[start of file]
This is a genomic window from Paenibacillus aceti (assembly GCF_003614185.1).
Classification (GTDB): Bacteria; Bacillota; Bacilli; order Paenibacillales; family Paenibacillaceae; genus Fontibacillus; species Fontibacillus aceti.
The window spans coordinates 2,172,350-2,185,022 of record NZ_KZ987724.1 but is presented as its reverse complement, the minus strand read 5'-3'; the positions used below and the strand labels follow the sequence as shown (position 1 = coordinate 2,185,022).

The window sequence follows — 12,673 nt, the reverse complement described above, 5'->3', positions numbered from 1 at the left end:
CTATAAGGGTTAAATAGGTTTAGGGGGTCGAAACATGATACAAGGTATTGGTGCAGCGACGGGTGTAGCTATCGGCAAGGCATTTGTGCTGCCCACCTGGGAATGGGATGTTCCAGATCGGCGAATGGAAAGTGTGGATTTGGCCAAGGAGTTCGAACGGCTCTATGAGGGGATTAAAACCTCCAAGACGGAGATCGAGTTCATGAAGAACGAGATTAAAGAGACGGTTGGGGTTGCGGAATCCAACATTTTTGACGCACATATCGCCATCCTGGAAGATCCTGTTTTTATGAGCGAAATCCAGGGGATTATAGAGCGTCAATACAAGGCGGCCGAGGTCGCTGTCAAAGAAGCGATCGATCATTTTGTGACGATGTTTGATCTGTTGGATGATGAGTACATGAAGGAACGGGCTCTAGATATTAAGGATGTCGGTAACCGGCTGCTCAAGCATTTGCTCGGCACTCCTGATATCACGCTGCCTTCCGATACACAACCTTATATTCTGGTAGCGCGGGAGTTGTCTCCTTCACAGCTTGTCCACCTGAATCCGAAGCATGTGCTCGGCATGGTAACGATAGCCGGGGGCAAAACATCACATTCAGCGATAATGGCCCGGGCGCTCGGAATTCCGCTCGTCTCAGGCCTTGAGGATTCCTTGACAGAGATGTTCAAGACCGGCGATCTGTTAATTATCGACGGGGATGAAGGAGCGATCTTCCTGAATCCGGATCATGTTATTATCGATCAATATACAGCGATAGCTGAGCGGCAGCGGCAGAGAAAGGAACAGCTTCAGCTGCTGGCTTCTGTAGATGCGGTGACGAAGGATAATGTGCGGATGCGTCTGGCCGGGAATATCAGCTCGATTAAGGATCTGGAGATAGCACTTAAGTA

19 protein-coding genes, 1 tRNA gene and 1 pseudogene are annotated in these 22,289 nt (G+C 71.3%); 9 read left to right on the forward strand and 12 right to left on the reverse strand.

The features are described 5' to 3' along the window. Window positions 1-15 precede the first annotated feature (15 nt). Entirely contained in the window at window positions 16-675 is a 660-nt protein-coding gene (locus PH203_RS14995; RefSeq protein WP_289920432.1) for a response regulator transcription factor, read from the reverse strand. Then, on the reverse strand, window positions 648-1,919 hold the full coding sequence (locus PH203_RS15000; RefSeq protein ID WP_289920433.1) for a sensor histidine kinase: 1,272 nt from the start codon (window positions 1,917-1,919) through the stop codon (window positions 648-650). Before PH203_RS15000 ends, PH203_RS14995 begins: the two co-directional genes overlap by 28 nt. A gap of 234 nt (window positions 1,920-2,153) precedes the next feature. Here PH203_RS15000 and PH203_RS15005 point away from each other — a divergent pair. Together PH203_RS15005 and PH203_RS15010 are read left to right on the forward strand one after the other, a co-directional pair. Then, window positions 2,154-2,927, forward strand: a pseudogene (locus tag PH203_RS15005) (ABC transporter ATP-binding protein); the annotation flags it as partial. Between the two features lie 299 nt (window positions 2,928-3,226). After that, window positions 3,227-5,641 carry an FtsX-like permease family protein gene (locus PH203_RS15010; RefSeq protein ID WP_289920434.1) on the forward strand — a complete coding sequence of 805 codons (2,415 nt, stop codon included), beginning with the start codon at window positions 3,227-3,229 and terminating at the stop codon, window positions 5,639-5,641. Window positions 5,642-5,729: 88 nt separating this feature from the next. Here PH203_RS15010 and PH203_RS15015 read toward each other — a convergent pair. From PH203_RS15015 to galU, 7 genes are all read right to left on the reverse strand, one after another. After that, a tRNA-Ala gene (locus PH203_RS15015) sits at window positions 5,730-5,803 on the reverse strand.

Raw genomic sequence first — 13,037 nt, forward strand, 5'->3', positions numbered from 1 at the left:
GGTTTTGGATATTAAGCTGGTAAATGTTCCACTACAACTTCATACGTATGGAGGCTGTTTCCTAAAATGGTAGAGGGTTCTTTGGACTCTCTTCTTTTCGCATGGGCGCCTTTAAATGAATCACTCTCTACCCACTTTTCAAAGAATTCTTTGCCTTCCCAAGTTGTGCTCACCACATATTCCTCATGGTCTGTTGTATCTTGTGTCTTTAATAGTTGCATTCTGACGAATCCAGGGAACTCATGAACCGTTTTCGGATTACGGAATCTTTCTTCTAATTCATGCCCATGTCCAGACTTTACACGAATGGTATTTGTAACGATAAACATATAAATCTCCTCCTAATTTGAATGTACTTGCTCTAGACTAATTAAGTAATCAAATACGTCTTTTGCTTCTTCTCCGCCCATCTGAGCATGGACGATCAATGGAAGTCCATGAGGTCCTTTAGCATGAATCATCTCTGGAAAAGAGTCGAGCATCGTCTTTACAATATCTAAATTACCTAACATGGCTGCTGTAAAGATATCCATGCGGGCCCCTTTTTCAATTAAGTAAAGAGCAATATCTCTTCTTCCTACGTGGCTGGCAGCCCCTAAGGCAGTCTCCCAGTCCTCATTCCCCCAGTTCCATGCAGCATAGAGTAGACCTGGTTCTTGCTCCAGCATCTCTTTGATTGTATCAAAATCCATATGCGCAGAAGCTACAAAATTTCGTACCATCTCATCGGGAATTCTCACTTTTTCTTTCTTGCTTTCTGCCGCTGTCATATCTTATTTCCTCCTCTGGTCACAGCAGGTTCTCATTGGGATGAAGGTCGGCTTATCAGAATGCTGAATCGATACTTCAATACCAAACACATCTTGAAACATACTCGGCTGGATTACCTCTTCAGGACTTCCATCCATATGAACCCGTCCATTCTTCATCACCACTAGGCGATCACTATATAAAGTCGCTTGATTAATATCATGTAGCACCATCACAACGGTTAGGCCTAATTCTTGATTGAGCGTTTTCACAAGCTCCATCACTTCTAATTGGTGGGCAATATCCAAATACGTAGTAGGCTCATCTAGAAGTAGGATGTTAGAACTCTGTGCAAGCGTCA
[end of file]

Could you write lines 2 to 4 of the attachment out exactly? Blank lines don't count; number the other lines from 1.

Classification (GTDB): Bacteria; Bacillota; Bacilli; order Paenibacillales; family Paenibacillaceae; genus Fontibacillus; species Fontibacillus aceti.
The window spans coordinates 2,172,350-2,185,022 of record NZ_KZ987724.1 but is presented as its reverse complement, the minus strand read 5'-3'; the positions used below and the strand labels follow the sequence as shown (position 1 = coordinate 2,185,022).

The window sequence follows — 12,673 nt, the reverse complement described above, 5'->3', positions numbered from 1 at the left end: